Friday, March 28, 2014
There is a Time for Grief and a Time for Other Things
I had a lot of mourning to do back in early winter. I'd tried and nearly succeeded at killing myself on October 20. I was two years out of university with almost nothing to show for my frantic job search, I was isolated from my former friends, the recreational drinking I'd engaged in while a college student was turning into a quiet problem, and my relationship with my parents had arguably never been more toxic. So I decided to end it all. And then, inexplicably, I woke.
That's the part you never count on, what happens if you somehow make it out of the thing alive. Immediately I was overwhelmed by guilt about the ordeal I'd caused my family, and I had to do some painful self-examination regarding the factors, some external but many internal, that led me to combine those two poisonous bottles one morning in early fall.
So the winter was a time for introspection. It was a time for withdrawal from the world and, yes, for grief. I cried. I dreamed. I laid in bed at night and wished I'd been successful. I used alcohol to numb the pain and then said hurtful things that turned away a good friend. And I ate.
Goodness, did I eat. In the cold emotional wilderness that followed my suicide attempt, the warmth of food offered an easy and immediate comfort that I was all too quick to take advantage of. The result: by the time spring rolled around, I'd gained somewhere in the neighborhood of thirty pounds.
This is what BB looked like before, back in November:
I won't show you pictures from now. I haven't taken any.
Its drawbacks aside, though, winter was a time of shelter, of warmth and possibilities, a time of discovery about my past that has helped me to plot my future. I understand now why I did this. And I am determined not to do it again.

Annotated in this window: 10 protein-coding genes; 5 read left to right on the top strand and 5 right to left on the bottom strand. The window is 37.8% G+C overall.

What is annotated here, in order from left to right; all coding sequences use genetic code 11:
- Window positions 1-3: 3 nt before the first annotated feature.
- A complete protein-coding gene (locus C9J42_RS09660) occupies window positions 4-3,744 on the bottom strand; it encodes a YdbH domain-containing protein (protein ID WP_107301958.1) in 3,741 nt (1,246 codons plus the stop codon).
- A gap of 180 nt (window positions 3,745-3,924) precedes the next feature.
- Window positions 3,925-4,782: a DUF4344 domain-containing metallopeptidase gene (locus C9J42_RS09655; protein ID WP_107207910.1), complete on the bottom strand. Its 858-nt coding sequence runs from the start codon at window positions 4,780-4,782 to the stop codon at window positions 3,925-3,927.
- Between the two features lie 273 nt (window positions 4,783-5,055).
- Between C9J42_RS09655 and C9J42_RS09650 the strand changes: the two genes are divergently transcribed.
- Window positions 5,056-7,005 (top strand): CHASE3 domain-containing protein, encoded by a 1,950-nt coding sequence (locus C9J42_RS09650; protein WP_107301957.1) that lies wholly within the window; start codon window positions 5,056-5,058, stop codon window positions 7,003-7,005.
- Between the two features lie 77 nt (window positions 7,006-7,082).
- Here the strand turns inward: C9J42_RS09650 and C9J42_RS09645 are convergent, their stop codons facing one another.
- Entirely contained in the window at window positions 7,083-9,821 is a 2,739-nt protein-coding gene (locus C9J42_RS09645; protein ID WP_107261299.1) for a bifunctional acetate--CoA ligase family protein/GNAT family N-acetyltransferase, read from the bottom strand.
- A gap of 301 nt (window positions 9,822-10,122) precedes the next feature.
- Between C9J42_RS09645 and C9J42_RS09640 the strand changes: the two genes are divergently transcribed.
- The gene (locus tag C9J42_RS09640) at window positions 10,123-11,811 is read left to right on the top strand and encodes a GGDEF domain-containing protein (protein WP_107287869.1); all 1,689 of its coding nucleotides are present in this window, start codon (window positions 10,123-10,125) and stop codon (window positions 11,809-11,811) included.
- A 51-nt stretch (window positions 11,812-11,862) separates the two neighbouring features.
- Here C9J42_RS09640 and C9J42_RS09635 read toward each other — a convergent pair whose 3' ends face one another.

They say attitude is everything, and I've come to believe they're at least partially right. The months leading to my suicide were marked by a fatalism that was both freeing and horrifying, but the months since it have been defined by a search not of how best to die but how best to live. With a growing awareness that it was my task to revitalize myself, I resolved that the endless loop of job applications and false hopes had to come to a close. I needed to take decisive action, and so I have.
There are two options facing me now, one of which I will be embarked upon by June 1: the first is public relations; the second is academia.
Having blown out of my Marble City internship after two weeks (a decision I now, despite early misgivings, regard as being one of the best I've ever made), I've continued to apply for paid internships in my chosen field and will do so until the onset of summer. At that point, should I not have secured a position, I will enter academia either in a master's of education program or a bachelor's of history program.
Both of these academic branches have the same eventual goal: my teaching history at the university level, but they entail taking very different tracks to get there. If I start the master's of education program, which is my preferred route, I will finish it in two years and around the fall of 2016 will take up a job as a high school history teacher. From there I'll obtain my undergraduate degree in history while working, followed by a master's and eventually a doctorate.
Should I be denied admission to the teaching program, which seems improbable given that I meet all its requirements, I will simply enter directly into the bachelor's of history program and go through to my doctorate. This second option would appear the more straightforward, but the first is preferable by virtue of securing me a more immediate income.
So there you have it. BB, whom you met as a college student, may soon be a college student again. This is a time for journeys. For increased knowledge, for decreased weight, for ever-widening horizons.